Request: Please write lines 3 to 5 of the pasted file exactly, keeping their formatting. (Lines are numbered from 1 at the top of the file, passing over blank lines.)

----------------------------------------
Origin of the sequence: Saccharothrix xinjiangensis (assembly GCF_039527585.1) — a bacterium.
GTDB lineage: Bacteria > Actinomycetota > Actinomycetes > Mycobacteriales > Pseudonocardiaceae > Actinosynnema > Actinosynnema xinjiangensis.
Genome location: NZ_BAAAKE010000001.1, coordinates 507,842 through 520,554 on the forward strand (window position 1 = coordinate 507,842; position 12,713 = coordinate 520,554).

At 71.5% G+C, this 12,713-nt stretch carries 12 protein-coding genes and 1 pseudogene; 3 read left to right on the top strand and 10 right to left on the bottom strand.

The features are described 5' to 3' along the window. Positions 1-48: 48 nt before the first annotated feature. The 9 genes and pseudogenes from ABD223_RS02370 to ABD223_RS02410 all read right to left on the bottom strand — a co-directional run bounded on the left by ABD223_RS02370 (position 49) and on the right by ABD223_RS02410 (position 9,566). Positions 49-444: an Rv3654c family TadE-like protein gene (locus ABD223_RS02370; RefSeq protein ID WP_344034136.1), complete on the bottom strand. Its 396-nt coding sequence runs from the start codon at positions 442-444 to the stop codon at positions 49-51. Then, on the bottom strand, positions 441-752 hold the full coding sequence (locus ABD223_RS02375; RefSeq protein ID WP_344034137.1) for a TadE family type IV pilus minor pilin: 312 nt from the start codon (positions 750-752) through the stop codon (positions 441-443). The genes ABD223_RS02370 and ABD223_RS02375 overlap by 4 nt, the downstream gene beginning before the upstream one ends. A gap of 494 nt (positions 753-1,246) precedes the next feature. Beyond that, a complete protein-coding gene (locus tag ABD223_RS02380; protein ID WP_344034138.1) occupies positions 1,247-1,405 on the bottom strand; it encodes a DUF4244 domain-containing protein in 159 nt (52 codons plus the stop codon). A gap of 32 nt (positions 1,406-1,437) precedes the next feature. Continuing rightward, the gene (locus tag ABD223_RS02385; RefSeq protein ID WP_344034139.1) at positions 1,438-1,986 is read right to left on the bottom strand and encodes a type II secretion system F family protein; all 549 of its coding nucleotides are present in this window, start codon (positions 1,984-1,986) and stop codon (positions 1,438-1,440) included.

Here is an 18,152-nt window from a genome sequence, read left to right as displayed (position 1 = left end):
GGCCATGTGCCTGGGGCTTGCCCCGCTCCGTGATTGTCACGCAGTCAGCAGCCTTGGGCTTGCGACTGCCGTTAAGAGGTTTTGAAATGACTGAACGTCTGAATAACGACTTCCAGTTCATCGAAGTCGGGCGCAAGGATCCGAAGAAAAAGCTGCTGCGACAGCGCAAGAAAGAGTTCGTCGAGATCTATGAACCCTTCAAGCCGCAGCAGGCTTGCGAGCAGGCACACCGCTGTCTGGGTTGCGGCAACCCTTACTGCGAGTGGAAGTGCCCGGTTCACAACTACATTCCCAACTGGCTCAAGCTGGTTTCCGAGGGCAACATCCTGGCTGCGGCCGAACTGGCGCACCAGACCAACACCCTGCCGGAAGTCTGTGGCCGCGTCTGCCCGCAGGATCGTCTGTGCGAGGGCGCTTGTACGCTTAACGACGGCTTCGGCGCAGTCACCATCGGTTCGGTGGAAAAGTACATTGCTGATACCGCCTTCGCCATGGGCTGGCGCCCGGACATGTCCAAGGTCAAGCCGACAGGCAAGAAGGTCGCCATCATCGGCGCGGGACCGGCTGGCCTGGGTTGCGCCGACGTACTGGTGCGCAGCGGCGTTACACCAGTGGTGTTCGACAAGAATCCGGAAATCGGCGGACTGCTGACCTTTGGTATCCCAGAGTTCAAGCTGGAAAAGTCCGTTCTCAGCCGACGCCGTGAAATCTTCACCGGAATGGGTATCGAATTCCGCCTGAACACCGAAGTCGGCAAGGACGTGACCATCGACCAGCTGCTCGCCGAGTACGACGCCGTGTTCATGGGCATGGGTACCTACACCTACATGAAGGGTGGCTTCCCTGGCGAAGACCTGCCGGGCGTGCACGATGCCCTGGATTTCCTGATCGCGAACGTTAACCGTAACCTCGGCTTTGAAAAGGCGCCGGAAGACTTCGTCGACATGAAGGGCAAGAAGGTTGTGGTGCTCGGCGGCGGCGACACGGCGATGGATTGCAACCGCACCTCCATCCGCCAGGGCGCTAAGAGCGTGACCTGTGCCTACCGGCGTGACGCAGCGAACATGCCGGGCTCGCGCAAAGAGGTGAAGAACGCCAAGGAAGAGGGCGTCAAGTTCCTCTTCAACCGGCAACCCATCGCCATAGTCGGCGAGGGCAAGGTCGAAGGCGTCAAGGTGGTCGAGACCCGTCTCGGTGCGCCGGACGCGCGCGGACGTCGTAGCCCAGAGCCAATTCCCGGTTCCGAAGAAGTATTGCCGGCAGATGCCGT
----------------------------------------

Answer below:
Genome location: NZ_BAAAKE010000001.1, coordinates 507,842 through 520,554 on the forward strand (window position 1 = coordinate 507,842; position 12,713 = coordinate 520,554).

At 71.5% G+C, this 12,713-nt stretch carries 12 protein-coding genes and 1 pseudogene; 3 read left to right on the top strand and 10 right to left on the bottom strand.

The features are described 5' to 3' along the window. Positions 1-48: 48 nt before the first annotated feature. The 9 genes and pseudogenes from ABD223_RS02370 to ABD223_RS02410 all read right to left on the bottom strand — a co-directional run bounded on the left by ABD223_RS02370 (position 49) and on the right by ABD223_RS02410 (position 9,566). Positions 49-444: an Rv3654c family TadE-like protein gene (locus ABD223_RS02370; RefSeq protein ID WP_344034136.1), complete on the bottom strand. Its 396-nt coding sequence runs from the start codon at positions 442-444 to the stop codon at positions 49-51. Then, on the bottom strand, positions 441-752 hold the full coding sequence (locus ABD223_RS02375; RefSeq protein ID WP_344034137.1) for a TadE family type IV pilus minor pilin: 312 nt from the start codon (positions 750-752) through the stop codon (positions 441-443). The genes ABD223_RS02370 and ABD223_RS02375 overlap by 4 nt, the downstream gene beginning before the upstream one ends. A gap of 494 nt (positions 753-1,246) precedes the next feature. Beyond that, a complete protein-coding gene (locus tag ABD223_RS02380; protein ID WP_344034138.1) occupies positions 1,247-1,405 on the bottom strand; it encodes a DUF4244 domain-containing protein in 159 nt (52 codons plus the stop codon). A gap of 32 nt (positions 1,406-1,437) precedes the next feature. Continuing rightward, the gene (locus tag ABD223_RS02385; RefSeq protein ID WP_344034139.1) at positions 1,438-1,986 is read right to left on the bottom strand and encodes a type II secretion system F family protein; all 549 of its coding nucleotides are present in this window, start codon (positions 1,984-1,986) and stop codon (positions 1,438-1,440) included.